Street Food in Lima, Peru, photo by Lorette C. Luzajic 2016



The Hangman’s Meal: a Brief History of the Last Supper

In 1559, in Cusco, in south-east Peru, near the Sacred Valley of the Andes mountains, construction began on a cathedral founded by Spanish conquistadors over the ruins of the Incan palace, Kiswarkancha, a temple where the great god Viracocha dwelled.

Cusco ultimately became well-known around the world for the escuela cuzqueña, the Cusco School of Art, an exquisite fusion of European painting and the unbelievable talent of the locals. Artists native to the region worked for the church and learned the techniques of the colonizer. But their work naturally contained local and personal style, and lore. Centuries later, we are still fascinated by the beautiful, syncretic works that ripple with regional symbolism and customs under the more familiar Biblical stories.

The Cusco cathedral is filled with countless precious paintings and other works of art. A remarkable example is the Last Supper, by master artist Marcos Zapata, painted in 1753. Tourists pilgrim to the site in part to see this particular work. The theme depicted is common in Christian art, of course. What’s remarkable about this one is the regional flavour of the meal. That is cuy on the plate, pronounced coo-ee, otherwise known as guinea pig. It was an Incan delicacy from the 12thcentury on, and is still commonly eaten in Peru today.


The Last Supper, by Marcos Zapata (Peru) 1753


Some historians suggest that the little fella on the plate is a viscacha instead. This chinchilla relative was (and is) tradition cuisine as well. Resembling a blend of rabbit and squirrel, this game was quite tender. But the painter’s rendering resembles the cuy, and guinea pigs were important to Incan ancestors in sacrificial rituals at agricultural festivals.

Whatever it was, it wasn’t the Passover classic of fire-roasted lamb.

The Zapata work is one of many depictions of local culinary fare in last supper paintings. There were a couple of reasons for this. One is that is inevitable that familiar and essential aspects of a maker’s identity show themselves. Another was that giving folks culturally and spiritually relevant imagery that they recognized made evangelism an easier task.  Showing food that was familiar to the people of the Andes made the characters and messages being presented more relatable by connecting them with the people’s own stories.

We can be fairly certain about what Christ was actually eating at his last meal, because he and his apostles were Jewish and it was the feast of the Passover. Archeologists Generoso Urciuoli and Marta Berogno studied the regional customs of Jerusalem two millennia ago and concluded in their book, Gerusalemme: l’Ultima Cena (Jerusalem: the Last Supper) on a meal of lamb, unleavened bread, bean stew, bitter herbs, fish sauce, and wine.

Christ’s supper ritual is deeply symbolic to over two billion people who are Christians, because it took place before his execution. The most sacred ritual of Christianity is the eucharist, where a morsel of bread and a sip of wine or grape juice are consumed in memory of this event.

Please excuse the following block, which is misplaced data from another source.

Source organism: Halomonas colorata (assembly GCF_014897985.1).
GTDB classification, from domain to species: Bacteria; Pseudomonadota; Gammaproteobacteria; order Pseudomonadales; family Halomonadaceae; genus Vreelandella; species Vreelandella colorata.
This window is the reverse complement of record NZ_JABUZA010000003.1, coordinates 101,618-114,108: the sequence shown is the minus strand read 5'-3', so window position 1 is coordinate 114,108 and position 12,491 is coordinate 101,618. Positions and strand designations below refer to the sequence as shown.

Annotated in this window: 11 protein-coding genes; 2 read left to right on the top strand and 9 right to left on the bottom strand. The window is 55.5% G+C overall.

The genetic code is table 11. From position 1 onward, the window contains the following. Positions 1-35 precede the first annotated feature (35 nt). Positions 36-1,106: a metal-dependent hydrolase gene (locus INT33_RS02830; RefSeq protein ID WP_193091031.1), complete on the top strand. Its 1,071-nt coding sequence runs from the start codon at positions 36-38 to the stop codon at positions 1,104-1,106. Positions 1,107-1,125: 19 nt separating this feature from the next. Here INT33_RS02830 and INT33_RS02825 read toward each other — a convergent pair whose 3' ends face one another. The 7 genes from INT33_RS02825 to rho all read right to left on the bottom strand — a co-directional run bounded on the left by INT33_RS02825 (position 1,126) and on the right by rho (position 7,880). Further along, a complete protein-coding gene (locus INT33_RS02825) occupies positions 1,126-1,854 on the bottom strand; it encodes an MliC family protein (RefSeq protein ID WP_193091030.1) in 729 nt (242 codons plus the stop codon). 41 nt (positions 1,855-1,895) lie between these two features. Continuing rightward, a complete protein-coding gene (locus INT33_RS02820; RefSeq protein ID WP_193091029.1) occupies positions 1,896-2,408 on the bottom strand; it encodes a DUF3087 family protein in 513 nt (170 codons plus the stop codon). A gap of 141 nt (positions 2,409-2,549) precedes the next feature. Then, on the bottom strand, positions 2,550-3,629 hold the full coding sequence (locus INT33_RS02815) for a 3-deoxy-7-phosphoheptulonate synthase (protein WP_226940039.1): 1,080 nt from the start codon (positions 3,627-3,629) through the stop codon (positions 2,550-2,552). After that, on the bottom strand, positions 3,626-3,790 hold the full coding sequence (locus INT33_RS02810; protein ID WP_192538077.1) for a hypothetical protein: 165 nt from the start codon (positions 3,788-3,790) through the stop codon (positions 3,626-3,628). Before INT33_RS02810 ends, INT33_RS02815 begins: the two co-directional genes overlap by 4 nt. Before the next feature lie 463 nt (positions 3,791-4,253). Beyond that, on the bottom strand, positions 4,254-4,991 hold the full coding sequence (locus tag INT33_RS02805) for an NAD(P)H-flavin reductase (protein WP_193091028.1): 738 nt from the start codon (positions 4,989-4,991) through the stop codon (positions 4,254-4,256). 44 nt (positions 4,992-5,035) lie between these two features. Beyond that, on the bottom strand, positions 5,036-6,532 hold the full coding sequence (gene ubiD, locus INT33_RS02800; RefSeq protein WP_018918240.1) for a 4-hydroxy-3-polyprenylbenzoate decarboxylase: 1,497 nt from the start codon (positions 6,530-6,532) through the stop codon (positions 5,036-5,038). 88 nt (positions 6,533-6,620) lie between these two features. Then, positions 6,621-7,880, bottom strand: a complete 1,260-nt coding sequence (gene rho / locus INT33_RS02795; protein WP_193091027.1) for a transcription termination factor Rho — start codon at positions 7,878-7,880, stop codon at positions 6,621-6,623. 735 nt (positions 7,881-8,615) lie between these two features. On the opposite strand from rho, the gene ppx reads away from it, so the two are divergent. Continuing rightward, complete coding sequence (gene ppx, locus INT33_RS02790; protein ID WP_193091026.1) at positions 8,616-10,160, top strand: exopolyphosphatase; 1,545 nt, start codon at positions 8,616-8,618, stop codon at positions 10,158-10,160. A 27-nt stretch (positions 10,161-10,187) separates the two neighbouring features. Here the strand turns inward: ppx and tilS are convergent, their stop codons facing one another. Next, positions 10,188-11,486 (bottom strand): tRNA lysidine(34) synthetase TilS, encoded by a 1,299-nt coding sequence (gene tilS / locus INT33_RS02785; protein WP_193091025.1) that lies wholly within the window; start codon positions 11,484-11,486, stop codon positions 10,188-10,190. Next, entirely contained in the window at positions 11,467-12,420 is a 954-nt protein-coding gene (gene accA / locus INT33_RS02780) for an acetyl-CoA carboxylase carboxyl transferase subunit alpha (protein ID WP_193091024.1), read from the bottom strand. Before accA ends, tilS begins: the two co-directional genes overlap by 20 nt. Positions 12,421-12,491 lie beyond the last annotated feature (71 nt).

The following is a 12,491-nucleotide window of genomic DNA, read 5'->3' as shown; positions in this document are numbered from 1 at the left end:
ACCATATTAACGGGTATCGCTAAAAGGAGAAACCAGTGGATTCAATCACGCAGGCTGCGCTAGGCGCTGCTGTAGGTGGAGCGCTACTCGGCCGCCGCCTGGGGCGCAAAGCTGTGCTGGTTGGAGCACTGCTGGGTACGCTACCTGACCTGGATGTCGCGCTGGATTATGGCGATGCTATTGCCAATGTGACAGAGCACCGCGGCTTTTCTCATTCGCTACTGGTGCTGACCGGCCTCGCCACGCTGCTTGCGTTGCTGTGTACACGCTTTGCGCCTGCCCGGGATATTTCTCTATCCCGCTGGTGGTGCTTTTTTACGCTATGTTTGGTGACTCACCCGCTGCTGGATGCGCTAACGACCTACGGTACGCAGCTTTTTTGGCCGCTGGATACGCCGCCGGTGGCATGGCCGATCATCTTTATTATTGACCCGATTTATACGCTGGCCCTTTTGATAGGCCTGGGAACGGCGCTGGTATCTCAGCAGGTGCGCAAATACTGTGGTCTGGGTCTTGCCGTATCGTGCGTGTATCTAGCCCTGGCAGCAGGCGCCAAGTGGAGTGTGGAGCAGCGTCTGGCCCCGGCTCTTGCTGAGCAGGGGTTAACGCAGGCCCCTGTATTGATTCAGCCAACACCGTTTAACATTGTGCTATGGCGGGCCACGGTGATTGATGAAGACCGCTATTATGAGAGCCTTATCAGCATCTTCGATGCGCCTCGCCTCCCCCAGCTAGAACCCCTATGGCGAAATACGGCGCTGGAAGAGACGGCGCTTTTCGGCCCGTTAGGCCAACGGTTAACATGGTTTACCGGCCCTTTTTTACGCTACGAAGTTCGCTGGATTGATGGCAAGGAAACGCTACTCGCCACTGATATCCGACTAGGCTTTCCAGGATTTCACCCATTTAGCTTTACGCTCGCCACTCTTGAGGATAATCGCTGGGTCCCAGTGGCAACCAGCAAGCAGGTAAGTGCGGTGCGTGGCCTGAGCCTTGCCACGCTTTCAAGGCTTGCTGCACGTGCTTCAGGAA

It is also assumed to be the basis of a widespread tradition known as the “special meal” in which prisoners on death row choose their last meal before they are executed.

This custom is widely practiced in America, but it is not an American tradition. It is actually quite widespread, in many nations that have capital punishment. And it is not a European or Christian tradition, either, but something that has origins in ancient history.


Gladiators at a Banquet, by Giovanni Lanfranco (Italy) 1638


The day before gladiator fights in ancient Rome, there were public banquets, or coena libera, in anticipation that the meal might be their last. Funeral banquets were held in front of other kinds of dead people, too, while they waited patiently for burial. Indeed, some lucky Romans were buried with a special tube though a hole in the ground and the box, connecting the corpse with the ground above, so loved ones could pour bread and wine through the tube and keep them nicely fed.

A version of this libations tradition is widespread even today, in the custom of pouring a shot of alcohol onto a loved one’s grave.

In ancient Greece, the condemned were well fed, so that they would not be hungry on their journey across the River Styx, and return to haunt their executioners. Folks who died innocently were not left out:  leaving milk, honey, fruit, and meat on graves was widely practiced by Greeks.

Such beliefs and actions were in fact commonplace. You didn’t have to be put to sleep by the state in order to get good grub in ancient Babylon, or many other cultures in and around Mesopotamia. Some customs had culinary offerings for the dead and buried on a monthly basis, to prevent hungry ghosts. High status folks in Egypt were buried with baboons, crocodiles and game to keep them well nourished in the next world. In addition to bread, barley, figs, dates, melons, and grapes, four dozen cases of beef and birds were found in King Tut’s grave. It was not unusual to afford the meat the same mummification as the deceased!


Tomb of Tutankhamun, Valley of the Kings, November 1922